Tina K. Russell

June 24, 2009

Missing the point

Filed under: Uncategorized — Tags: , , , , — Tina Russell @ 1:20 pm

Op-Ed Contributor – The Koran and the Ballot Box – NYTimes.com
Yet in the current demonstrations we are witnessing not just the end of the first stage of the Iranian democratic experiment, but the collapse of the structural underpinnings of the entire Islamic approach to modern political self-rule. Islam’s categorical imperative for both traditional and fundamentalist Muslims —“commanding right and forbidding wrong” — is being transformed.

This imperative appears repeatedly in the Koran. Historically, it has been understood as a check on the corrupting, restive and libidinous side of the human soul. For modern Islamic militants, it is a war cry as well — a justification of the morals police in Saudi Arabia and Iran, of the young men who harass “improperly” attired Muslim women from Cairo to Copenhagen. It is the primary theological reason that Ayatollah Khamenei will try to stop a democratic triumph in his country, since real democracy would allow men, not God and his faithful guardians, the mullahs, to determine right and wrong.

Oh, shut your pie hole already! Khamenei isn’t transparently grasping at power for religious reasons; it’s because he’s a cynical despot who’s abandoned his legitimacy for the faint hope of longevity. Indeed, a fundamental tenant of Shiism is the concept of a divine mandate to rule; opposition to Iran’s rulers shouldn’t be interpreted automatically as opposition to the Islamic system. I would imagine that in the minds of many protestors, Khamenei just lost his divine right to rule. (After all, I doubt those shouting “Allahu Akbar!”—God is great—in defiance of the government are secular liberals.)

I doubt Khamenei is acting out of fear for the future of Islam; I think he’s acting out of fear for the future of Khamenei.

February 1, 2009

Of G-men and G-strings

Filed under: Uncategorized — Tags: , , , — Tina Russell @ 1:22 pm

News: Local | “Morrisette plans to try new anti-strip club legislation” | The Register-Guard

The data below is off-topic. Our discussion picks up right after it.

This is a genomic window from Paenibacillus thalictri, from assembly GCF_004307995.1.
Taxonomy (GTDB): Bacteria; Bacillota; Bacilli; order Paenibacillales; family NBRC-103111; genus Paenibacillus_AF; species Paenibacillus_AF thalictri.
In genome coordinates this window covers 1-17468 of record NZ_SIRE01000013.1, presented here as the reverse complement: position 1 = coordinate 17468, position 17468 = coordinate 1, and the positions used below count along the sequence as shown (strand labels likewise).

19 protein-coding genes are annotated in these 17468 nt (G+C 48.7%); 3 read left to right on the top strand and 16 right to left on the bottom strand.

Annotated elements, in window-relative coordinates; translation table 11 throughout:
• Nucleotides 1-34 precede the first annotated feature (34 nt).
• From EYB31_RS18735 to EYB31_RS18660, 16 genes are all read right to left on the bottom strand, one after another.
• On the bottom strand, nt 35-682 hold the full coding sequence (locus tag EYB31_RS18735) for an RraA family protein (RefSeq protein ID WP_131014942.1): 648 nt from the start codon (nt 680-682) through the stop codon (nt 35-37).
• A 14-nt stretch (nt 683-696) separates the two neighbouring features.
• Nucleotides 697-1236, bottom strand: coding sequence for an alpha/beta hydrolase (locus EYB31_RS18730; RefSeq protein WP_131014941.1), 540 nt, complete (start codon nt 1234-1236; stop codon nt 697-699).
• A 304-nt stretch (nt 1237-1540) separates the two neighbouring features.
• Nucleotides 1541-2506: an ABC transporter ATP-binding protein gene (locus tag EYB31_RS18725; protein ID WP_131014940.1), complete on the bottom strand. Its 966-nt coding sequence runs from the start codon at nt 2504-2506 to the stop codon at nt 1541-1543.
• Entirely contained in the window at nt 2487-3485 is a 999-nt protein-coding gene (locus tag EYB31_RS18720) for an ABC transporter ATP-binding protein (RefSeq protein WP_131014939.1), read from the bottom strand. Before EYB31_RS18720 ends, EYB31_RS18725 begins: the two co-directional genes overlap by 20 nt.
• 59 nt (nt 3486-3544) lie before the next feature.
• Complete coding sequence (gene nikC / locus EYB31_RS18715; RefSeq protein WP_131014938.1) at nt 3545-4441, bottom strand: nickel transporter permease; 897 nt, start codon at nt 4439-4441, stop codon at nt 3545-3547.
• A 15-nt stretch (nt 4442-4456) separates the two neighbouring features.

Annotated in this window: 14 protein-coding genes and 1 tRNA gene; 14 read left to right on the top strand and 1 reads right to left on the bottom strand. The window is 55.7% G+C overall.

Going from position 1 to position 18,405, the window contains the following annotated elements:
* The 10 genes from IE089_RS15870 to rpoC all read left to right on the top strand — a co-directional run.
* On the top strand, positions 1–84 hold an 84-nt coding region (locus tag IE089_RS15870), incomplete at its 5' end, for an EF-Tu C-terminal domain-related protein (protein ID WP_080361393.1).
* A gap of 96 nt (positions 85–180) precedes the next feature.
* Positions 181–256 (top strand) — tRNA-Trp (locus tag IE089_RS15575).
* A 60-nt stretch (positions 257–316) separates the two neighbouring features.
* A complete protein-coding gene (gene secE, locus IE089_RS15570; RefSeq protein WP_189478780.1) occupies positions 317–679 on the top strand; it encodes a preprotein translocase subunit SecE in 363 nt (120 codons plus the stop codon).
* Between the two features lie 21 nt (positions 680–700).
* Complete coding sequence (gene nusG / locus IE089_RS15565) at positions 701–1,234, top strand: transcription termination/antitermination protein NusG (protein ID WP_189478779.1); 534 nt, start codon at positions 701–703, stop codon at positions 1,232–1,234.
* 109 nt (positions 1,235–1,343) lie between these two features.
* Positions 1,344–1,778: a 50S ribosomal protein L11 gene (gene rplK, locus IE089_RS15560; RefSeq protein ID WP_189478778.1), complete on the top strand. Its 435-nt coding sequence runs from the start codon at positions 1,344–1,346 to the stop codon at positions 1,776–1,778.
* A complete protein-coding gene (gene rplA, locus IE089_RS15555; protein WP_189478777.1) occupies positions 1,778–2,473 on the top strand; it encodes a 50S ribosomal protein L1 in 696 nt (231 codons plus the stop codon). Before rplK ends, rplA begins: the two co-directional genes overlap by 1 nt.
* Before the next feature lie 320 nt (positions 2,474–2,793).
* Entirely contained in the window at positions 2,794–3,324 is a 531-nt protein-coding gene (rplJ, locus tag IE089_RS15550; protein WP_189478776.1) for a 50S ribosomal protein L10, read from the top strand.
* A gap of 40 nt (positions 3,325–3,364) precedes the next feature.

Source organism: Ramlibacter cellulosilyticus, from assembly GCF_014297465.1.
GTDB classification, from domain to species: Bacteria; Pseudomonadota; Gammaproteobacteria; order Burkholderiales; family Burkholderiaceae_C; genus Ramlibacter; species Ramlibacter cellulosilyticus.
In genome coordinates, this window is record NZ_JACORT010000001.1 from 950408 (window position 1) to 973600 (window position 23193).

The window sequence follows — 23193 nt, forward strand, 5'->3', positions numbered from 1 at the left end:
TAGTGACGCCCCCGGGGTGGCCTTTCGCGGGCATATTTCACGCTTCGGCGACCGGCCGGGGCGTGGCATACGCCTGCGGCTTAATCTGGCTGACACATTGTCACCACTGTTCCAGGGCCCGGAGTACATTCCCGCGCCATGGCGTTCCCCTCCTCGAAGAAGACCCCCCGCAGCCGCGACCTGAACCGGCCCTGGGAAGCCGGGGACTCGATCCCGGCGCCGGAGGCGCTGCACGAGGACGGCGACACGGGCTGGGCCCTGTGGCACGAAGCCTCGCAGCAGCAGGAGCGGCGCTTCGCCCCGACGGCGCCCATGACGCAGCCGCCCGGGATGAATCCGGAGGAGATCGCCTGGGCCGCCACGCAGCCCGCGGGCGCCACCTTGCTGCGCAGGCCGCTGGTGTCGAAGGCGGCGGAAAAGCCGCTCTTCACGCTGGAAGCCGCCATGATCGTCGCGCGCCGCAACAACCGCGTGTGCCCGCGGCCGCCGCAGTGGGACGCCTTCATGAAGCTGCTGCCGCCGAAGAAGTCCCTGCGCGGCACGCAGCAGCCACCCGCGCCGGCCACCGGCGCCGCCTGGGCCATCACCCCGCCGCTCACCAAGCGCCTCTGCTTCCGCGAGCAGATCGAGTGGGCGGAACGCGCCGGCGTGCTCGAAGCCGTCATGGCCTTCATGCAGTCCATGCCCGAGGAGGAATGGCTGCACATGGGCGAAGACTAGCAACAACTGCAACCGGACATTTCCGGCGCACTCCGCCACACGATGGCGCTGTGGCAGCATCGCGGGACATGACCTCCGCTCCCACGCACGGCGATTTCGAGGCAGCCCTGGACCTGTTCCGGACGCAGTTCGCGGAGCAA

SALEM — Sick of seeing Oregon cities stuck with no way to keep strip clubs out of their downtowns, state Sen. Bill Morrisette is asking lawmakers to consider allowing cities to decide where sexually oriented businesses can open up shop.

Morrisette, a Democrat from Springfield, said his hometown’s fight to keep strip club Shakers Bar and Grill out of its core inspired him to create the resolution.

Oregon’s Constitution protects sex shops as a form of free speech, meaning they may open in any commercial zone. Morrisette said he wants lawmakers to put before voters a constitutional amendment to give cities more control.

This idea has been bouncing around Oregon for-freaking-ever and I’m absolutely sick of it. If such a law were in place, segregating sex shops into specialized “seedy zones,” at what point would an establishment become a “sex shop”? What if a bookstore started selling too much erotica? What if a bar hired a belly dancer? And, as the article notes, what would become of strip clubs already outside of legislated no-strip zones? Would they be forced to move, or would they be grandfathered in? It looks like an overreach to me.

I think this campaign amounts to putting a delicate pasty on the exposed nipple of Oregon’s problems. Sex shops don’t exist in a vacuum; if men are lonely and want to pay for an extended cocktease, legislation isn’t really going to change that. What it will do is make the factors everyone complains about worse. Restricted to their own, sealed, self-reinforcing neighborhoods, sex clubs will hardly be able to overcome their own stereotypes of being single-minded, exploitative, and appealing only to men. It’s not going to matter that there are men and women who strip artfully and on their own terms, that exotic dancing is an art form that goes back over a hundred years, that erotica can be written gracefully and tastefully and read by perfectly intelligent people. If all “sex shops” are penned into erotic ghettos, it’s only going to magnify their worst aspects, as only the stereotypical clientèle will be unafraid to go there.

If anything is going to reform the Oregon sex industry, it’s, well, exposure. How will strippers bargain for better working conditions if the state has pushed their business out of sight and out of mind? If it’s true that sex clubs only attract thugs, how will it help to place them where only thugs would go? (How would someone intending to run a club well get the opportunity to do so?) And what of the soccer mom who wants a subtle book of erotica to pleasure herself with after she’s put the kids to bed? What of the college student who wants a vibrator to help her get through the stress of midterms? Why mandate that they would have to go to unsafe red-light districts instead of someplace downtown that might take them seriously? How could the culture of erotica be changed to serve everyone—to address its legitimate criticisms—if it’s mandated by government that it wallow in its own filth?

I should note that I don’t patronize sex shops, I’ve never been to a strip club, and I don’t read or watch pornography. I’m simply angry when any culture is attacked over legitimate concerns, and then forced to be unable to address them. For all I know, all of Oregon’s strip clubs are as bad as they say. What if somebody wanted to start a better one, though, with wider appeal, with different kinds of bodies, with more innate reverence for sexuality? Why limit them to an area where gathering a clientèle for such a place would be impossible?